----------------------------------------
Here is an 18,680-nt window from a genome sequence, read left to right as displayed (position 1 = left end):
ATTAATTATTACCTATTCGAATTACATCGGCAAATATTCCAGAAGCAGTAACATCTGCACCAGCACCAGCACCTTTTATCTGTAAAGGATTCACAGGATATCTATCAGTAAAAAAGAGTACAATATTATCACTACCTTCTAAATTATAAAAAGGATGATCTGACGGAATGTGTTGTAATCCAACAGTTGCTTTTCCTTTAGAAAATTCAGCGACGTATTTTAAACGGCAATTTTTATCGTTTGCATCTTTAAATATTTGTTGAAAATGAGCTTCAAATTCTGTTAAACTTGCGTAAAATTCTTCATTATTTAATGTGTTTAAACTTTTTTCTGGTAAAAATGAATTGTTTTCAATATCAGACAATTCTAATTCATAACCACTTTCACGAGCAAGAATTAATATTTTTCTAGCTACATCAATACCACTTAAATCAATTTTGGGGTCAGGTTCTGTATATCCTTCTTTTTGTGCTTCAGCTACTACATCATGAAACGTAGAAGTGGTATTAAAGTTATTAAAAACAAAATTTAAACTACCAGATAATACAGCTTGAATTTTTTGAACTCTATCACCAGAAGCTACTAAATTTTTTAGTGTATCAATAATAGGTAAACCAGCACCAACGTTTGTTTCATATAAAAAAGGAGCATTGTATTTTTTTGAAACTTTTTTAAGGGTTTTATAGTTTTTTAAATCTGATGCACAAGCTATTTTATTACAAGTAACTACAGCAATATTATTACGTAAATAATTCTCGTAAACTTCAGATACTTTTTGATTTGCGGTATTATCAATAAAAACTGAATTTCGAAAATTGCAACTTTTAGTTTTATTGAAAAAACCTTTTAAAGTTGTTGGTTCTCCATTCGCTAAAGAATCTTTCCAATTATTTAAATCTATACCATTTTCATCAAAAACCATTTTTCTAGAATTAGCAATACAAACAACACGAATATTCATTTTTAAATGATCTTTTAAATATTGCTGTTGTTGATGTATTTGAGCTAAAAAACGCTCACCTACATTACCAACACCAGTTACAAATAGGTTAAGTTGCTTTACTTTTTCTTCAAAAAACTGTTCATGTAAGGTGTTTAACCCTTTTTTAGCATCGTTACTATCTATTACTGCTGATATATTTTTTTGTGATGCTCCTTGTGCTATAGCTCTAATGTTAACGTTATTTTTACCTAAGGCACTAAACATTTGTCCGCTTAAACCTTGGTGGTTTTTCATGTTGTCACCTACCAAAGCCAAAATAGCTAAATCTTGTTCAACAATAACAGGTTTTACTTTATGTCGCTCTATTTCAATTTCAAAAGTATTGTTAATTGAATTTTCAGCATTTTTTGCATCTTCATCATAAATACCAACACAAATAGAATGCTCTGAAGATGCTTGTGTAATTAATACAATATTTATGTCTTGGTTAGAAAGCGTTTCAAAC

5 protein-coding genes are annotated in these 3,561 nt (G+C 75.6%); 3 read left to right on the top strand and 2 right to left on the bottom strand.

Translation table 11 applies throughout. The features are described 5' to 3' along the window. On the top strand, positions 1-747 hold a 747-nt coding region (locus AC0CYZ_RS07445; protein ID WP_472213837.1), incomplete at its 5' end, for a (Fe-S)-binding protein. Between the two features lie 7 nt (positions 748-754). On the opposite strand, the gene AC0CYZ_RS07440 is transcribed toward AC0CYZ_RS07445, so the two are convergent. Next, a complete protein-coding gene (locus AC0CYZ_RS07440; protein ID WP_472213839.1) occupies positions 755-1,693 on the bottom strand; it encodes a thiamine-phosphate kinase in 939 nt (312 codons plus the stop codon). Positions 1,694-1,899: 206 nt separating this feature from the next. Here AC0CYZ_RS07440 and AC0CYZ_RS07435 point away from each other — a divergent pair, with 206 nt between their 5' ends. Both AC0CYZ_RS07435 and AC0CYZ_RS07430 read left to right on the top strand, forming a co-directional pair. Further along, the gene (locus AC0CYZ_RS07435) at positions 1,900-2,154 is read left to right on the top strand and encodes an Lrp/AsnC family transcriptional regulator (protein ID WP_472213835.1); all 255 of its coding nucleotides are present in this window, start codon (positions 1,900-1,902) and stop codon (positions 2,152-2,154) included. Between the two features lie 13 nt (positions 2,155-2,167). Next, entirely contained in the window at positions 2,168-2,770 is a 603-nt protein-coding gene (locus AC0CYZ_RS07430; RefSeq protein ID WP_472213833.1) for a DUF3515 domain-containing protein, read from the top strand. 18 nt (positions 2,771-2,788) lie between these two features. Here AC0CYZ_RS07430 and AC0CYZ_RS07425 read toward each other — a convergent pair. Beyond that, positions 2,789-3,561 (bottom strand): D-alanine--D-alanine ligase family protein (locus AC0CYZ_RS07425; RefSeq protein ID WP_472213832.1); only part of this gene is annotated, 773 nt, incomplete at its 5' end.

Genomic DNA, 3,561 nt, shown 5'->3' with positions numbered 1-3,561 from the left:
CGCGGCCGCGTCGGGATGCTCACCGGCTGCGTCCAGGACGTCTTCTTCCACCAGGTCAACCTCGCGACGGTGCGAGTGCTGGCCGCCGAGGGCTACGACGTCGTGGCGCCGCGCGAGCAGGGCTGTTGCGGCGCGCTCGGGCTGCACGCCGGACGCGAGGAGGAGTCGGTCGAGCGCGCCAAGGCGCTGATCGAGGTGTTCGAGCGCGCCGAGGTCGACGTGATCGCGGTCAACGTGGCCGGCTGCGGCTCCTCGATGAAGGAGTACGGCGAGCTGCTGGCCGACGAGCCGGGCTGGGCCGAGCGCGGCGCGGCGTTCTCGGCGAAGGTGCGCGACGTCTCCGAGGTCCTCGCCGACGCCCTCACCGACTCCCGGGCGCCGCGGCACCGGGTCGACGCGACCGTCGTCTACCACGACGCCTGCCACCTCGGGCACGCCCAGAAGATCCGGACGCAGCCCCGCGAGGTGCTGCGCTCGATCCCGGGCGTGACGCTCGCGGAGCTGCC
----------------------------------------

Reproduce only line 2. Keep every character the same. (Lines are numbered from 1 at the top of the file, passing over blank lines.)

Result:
ATTAATTATTACCTATTCGAATTACATCGGCAAATATTCCAGAAGCAGTAACATCTGCACCAGCACCAGCACCTTTTATCTGTAAAGGATTCACAGGATATCTATCAGTAAAAAAGAGTACAATATTATCACTACCTTCTAAATTATAAAAAGGATGATCTGACGGAATGTGTTGTAATCCAACAGTTGCTTTTCCTTTAGAAAATTCAGCGACGTATTTTAAACGGCAATTTTTATCGTTTGCATCTTTAAATATTTGTTGAAAATGAGCTTCAAATTCTGTTAAACTTGCGTAAAATTCTTCATTATTTAATGTGTTTAAACTTTTTTCTGGTAAAAATGAATTGTTTTCAATATCAGACAATTCTAATTCATAACCACTTTCACGAGCAAGAATTAATATTTTTCTAGCTACATCAATACCACTTAAATCAATTTTGGGGTCAGGTTCTGTATATCCTTCTTTTTGTGCTTCAGCTACTACATCATGAAACGTAGAAGTGGTATTAAAGTTATTAAAAACAAAATTTAAACTACCAGATAATACAGCTTGAATTTTTTGAACTCTATCACCAGAAGCTACTAAATTTTTTAGTGTATCAATAATAGGTAAACCAGCACCAACGTTTGTTTCATATAAAAAAGGAGCATTGTATTTTTTTGAAACTTTTTTAAGGGTTTTATAGTTTTTTAAATCTGATGCACAAGCTATTTTATTACAAGTAACTACAGCAATATTATTACGTAAATAATTCTCGTAAACTTCAGATACTTTTTGATTTGCGGTATTATCAATAAAAACTGAATTTCGAAAATTGCAACTTTTAGTTTTATTGAAAAAACCTTTTAAAGTTGTTGGTTCTCCATTCGCTAAAGAATCTTTCCAATTATTTAAATCTATACCATTTTCATCAAAAACCATTTTTCTAGAATTAGCAATACAAACAACACGAATATTCATTTTTAAATGATCTTTTAAATATTGCTGTTGTTGATGTATTTGAGCTAAAAAACGCTCACCTACATTACCAACACCAGTTACAAATAGGTTAAGTTGCTTTACTTTTTCTTCAAAAAACTGTTCATGTAAGGTGTTTAACCCTTTTTTAGCATCGTTACTATCTATTACTGCTGATATATTTTTTTGTGATGCTCCTTGTGCTATAGCTCTAATGTTAACGTTATTTTTACCTAAGGCACTAAACATTTGTCCGCTTAAACCTTGGTGGTTTTTCATGTTGTCACCTACCAAAGCCAAAATAGCTAAATCTTGTTCAACAATAACAGGTTTTACTTTATGTCGCTCTATTTCAATTTCAAAAGTATTGTTAATTGAATTTTCAGCATTTTTTGCATCTTCATCATAAATACCAACACAAATAGAATGCTCTGAAGATGCTTGTGTAATTAATACAATATTTATGTCTTGGTTAGAAAGCGTTTCAAAC